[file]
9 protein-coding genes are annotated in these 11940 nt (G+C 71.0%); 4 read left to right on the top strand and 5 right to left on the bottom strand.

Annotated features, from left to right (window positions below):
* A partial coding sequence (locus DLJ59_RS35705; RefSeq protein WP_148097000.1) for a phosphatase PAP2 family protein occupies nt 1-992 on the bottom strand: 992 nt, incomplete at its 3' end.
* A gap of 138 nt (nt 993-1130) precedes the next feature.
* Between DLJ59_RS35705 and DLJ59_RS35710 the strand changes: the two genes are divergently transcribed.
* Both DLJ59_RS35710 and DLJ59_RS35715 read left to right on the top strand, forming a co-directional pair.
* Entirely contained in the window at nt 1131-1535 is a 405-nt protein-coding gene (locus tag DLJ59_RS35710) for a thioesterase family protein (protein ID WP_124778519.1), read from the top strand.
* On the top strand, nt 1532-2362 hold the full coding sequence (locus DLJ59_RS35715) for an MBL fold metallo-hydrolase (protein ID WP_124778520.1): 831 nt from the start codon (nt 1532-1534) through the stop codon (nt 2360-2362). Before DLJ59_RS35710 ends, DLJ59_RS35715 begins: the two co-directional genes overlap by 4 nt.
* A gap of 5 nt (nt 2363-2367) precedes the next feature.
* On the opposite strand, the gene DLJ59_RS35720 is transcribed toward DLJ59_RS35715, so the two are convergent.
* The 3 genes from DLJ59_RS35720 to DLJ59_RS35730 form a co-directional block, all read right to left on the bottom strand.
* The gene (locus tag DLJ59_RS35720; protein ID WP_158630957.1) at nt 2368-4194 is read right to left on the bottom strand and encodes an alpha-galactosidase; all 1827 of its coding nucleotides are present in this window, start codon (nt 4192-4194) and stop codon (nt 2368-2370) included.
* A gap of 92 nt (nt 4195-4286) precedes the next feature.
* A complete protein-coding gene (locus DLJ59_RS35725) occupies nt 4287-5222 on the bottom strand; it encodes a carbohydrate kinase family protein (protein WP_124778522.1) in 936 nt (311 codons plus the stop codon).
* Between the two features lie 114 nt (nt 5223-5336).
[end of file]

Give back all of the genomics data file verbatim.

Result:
9 protein-coding genes are annotated in these 11940 nt (G+C 71.0%); 4 read left to right on the top strand and 5 right to left on the bottom strand.

Annotated features, from left to right (window positions below):
* A partial coding sequence (locus DLJ59_RS35705; RefSeq protein WP_148097000.1) for a phosphatase PAP2 family protein occupies nt 1-992 on the bottom strand: 992 nt, incomplete at its 3' end.
* A gap of 138 nt (nt 993-1130) precedes the next feature.
* Between DLJ59_RS35705 and DLJ59_RS35710 the strand changes: the two genes are divergently transcribed.
* Both DLJ59_RS35710 and DLJ59_RS35715 read left to right on the top strand, forming a co-directional pair.
* Entirely contained in the window at nt 1131-1535 is a 405-nt protein-coding gene (locus tag DLJ59_RS35710) for a thioesterase family protein (protein ID WP_124778519.1), read from the top strand.
* On the top strand, nt 1532-2362 hold the full coding sequence (locus DLJ59_RS35715) for an MBL fold metallo-hydrolase (protein ID WP_124778520.1): 831 nt from the start codon (nt 1532-1534) through the stop codon (nt 2360-2362). Before DLJ59_RS35710 ends, DLJ59_RS35715 begins: the two co-directional genes overlap by 4 nt.
* A gap of 5 nt (nt 2363-2367) precedes the next feature.
* On the opposite strand, the gene DLJ59_RS35720 is transcribed toward DLJ59_RS35715, so the two are convergent.
* The 3 genes from DLJ59_RS35720 to DLJ59_RS35730 form a co-directional block, all read right to left on the bottom strand.
* The gene (locus tag DLJ59_RS35720; protein ID WP_158630957.1) at nt 2368-4194 is read right to left on the bottom strand and encodes an alpha-galactosidase; all 1827 of its coding nucleotides are present in this window, start codon (nt 4192-4194) and stop codon (nt 2368-2370) included.
* A gap of 92 nt (nt 4195-4286) precedes the next feature.
* A complete protein-coding gene (locus DLJ59_RS35725) occupies nt 4287-5222 on the bottom strand; it encodes a carbohydrate kinase family protein (protein WP_124778522.1) in 936 nt (311 codons plus the stop codon).
* Between the two features lie 114 nt (nt 5223-5336).